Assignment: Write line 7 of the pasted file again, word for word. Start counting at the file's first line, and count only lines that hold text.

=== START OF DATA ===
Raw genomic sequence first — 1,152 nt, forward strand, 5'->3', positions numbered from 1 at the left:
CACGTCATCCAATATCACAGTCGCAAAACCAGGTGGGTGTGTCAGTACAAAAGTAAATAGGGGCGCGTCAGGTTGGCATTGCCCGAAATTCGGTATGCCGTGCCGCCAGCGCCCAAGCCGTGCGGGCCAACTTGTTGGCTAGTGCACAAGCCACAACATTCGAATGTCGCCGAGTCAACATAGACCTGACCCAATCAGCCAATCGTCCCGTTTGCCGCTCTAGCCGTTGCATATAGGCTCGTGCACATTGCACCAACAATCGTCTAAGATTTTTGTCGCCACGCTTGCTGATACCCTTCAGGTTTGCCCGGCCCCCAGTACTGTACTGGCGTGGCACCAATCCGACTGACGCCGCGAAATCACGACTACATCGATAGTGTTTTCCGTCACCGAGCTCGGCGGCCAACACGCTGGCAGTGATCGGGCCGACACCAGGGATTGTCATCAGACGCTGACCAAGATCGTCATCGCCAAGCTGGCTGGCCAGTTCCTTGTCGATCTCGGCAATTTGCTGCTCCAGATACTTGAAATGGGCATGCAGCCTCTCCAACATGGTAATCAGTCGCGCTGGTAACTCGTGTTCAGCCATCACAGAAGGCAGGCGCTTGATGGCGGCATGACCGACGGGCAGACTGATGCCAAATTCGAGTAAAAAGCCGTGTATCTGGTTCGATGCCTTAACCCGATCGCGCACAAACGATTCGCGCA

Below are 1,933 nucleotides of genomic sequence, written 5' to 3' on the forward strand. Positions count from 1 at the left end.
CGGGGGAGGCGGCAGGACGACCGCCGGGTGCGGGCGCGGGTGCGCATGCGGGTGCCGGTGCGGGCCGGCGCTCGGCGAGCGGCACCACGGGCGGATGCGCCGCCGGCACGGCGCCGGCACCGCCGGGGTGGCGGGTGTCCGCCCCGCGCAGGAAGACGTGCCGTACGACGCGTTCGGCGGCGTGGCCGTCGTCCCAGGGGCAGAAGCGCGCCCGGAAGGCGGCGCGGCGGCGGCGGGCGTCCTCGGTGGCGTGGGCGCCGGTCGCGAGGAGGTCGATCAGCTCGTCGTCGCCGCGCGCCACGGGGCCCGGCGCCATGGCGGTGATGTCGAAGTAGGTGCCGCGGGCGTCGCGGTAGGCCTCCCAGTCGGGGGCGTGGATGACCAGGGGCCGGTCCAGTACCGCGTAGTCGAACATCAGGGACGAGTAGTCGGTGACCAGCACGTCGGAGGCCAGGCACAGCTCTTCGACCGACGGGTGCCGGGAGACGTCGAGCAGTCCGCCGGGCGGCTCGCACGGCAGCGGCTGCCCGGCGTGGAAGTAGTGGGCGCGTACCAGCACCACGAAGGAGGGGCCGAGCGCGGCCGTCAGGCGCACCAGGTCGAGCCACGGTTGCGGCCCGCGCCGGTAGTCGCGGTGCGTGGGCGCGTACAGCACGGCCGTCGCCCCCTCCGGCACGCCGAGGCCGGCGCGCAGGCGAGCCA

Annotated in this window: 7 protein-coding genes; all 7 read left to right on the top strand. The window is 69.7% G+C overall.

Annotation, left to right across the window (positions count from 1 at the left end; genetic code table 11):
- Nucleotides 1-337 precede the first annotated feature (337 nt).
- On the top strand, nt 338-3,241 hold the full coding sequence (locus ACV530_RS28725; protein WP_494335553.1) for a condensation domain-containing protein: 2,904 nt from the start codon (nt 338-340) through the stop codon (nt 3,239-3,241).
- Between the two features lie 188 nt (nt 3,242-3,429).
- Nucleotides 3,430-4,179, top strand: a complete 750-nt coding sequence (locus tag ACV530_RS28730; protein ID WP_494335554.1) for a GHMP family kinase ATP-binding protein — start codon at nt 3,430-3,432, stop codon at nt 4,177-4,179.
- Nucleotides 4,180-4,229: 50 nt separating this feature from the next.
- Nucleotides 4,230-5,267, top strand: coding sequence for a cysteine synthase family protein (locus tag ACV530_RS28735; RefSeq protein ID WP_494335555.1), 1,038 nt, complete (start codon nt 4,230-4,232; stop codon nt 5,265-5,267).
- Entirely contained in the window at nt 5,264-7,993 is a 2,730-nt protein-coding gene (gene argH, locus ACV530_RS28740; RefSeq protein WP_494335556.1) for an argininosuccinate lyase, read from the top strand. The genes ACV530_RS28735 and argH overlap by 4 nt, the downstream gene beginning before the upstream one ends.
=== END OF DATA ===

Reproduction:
- Nucleotides 1-337 precede the first annotated feature (337 nt).